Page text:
Memories are made of this : exploring argumentation in popular texts : a thesis presented in partial fulfilment of the requirements for the degree of Doctor of Philosophy in Psychology at Massey University, Palmerston North, New Zealand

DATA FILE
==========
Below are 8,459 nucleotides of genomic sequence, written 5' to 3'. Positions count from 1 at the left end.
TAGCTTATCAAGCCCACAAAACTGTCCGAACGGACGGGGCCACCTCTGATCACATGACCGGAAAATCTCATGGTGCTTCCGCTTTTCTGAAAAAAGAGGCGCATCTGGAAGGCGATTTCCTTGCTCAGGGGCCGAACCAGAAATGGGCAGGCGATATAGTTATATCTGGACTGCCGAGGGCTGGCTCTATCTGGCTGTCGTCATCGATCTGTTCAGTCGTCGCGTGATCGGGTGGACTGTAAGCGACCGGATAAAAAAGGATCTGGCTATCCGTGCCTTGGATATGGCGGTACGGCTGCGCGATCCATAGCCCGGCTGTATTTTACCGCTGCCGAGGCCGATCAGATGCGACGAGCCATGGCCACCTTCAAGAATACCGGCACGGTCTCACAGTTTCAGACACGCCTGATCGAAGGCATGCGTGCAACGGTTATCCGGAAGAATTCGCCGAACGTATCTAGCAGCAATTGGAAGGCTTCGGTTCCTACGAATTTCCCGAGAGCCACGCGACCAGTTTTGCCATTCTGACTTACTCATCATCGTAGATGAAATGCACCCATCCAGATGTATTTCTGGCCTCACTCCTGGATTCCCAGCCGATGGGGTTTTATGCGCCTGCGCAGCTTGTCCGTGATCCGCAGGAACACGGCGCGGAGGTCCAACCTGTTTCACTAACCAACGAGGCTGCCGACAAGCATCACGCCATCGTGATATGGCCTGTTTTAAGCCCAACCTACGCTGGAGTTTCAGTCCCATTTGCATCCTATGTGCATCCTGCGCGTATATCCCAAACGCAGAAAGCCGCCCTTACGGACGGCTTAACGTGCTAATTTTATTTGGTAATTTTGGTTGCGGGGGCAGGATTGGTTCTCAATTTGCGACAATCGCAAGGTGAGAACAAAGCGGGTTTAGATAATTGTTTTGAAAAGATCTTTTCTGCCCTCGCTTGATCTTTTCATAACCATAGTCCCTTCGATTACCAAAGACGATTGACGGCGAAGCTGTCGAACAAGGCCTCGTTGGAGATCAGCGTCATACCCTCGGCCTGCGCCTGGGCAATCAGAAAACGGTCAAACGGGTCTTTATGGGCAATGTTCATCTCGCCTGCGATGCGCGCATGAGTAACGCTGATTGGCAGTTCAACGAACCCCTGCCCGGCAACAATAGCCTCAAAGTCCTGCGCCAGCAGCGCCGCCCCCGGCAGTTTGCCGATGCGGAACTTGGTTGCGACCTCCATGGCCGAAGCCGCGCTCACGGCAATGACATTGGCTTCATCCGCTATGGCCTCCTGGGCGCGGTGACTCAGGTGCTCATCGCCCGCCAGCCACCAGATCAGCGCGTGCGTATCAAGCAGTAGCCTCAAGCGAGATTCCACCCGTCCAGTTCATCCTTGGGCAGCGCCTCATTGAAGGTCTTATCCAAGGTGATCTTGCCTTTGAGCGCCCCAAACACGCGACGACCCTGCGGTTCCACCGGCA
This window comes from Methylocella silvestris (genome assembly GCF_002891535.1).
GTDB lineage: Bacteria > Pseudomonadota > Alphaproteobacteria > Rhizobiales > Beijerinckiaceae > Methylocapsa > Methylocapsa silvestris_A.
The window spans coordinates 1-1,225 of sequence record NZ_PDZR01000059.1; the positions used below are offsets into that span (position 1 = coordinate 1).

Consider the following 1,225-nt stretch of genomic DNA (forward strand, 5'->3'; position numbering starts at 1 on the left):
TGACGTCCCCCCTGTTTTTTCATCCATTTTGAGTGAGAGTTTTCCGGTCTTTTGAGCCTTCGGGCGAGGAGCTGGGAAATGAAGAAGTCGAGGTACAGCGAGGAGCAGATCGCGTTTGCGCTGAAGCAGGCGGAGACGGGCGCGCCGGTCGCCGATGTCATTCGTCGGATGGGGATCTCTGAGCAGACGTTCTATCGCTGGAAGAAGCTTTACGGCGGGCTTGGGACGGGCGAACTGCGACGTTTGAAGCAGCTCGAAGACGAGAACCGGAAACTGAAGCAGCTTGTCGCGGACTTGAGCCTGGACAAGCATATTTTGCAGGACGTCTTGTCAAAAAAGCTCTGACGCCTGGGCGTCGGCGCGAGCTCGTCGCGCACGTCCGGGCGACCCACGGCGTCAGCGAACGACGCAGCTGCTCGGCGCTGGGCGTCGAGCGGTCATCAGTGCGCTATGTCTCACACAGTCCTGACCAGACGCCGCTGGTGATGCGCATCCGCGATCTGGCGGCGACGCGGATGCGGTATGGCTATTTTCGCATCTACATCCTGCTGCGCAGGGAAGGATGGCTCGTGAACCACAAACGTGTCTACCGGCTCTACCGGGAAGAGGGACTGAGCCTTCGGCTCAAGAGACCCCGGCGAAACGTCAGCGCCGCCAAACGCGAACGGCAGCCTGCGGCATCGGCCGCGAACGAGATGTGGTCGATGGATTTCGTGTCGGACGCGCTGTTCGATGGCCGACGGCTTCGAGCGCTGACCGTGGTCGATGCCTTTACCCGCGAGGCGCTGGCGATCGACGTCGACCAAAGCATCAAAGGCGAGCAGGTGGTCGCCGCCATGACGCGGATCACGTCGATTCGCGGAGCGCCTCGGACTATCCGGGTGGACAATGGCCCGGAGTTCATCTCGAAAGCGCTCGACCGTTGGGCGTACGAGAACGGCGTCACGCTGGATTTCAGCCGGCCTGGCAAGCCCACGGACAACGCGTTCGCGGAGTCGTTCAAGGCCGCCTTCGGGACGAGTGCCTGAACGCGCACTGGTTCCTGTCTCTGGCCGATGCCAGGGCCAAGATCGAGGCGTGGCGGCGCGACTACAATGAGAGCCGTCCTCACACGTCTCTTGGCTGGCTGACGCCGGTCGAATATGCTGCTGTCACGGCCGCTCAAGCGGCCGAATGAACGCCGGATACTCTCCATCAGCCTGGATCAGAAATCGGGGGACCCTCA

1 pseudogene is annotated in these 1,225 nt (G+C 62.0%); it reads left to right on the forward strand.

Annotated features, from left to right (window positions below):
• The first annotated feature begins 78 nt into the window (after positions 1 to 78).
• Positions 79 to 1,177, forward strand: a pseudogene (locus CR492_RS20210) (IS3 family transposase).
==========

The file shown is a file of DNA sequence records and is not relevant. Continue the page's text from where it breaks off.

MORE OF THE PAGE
The role of discourse in the construction of institutional and academic knowledge is now recognised within a wide variety of theoretical perspectives, including social constructionism, the sociology of scientific knowledge, the rhetoric of inquiry and discursive psychology. The purpose of this study was to examine the ways in which such discursive knowledge construction practices occur in relation to psychological phenomena. The site of this investigation was the highly contentious debate surrounding the reality of repressed/recovered memories of childhood sexual abuse. Ten 'popular' psychology texts (five supporting the concept of recovered memories and five questioning it) were discursively and rhetorically analysed in order to gain an understanding of how the authors of these texts deployed arguments to support their own positions and undermine those of their opponents. Five broad rhetorical resources were identified as being prominent in the texts, each of which was examined in detail to determine more specifically the source of their persuasive power. The five resources included authorial credibility, definitions, science, history and personal experience. Despite the meta-rhetoric surrounding the debate, which suggests that it is essentially an argument between researchers (drawing on scientific evidence) and clinicians (drawing on clinical experience), what was apparent was that all of these resources were utilised to varying degrees to support both pro- and anti- recovered memory positions. This analysis suggested that a reasonably structured set of discursive resources were available for making arguments about the nature of psychological phenomena. Furthermore, when given the opportunity, rhetors utilised as many of these resources as possible in order to produce a convincing argument, even when this resulted in inconsistencies within their texts. It was concluded that in the memory debate, the demands of the rhetorical imperative (to persuade the audience) often appear to be paramount, and should not be discounted by those seeking to understand this difficult and often distressing topic.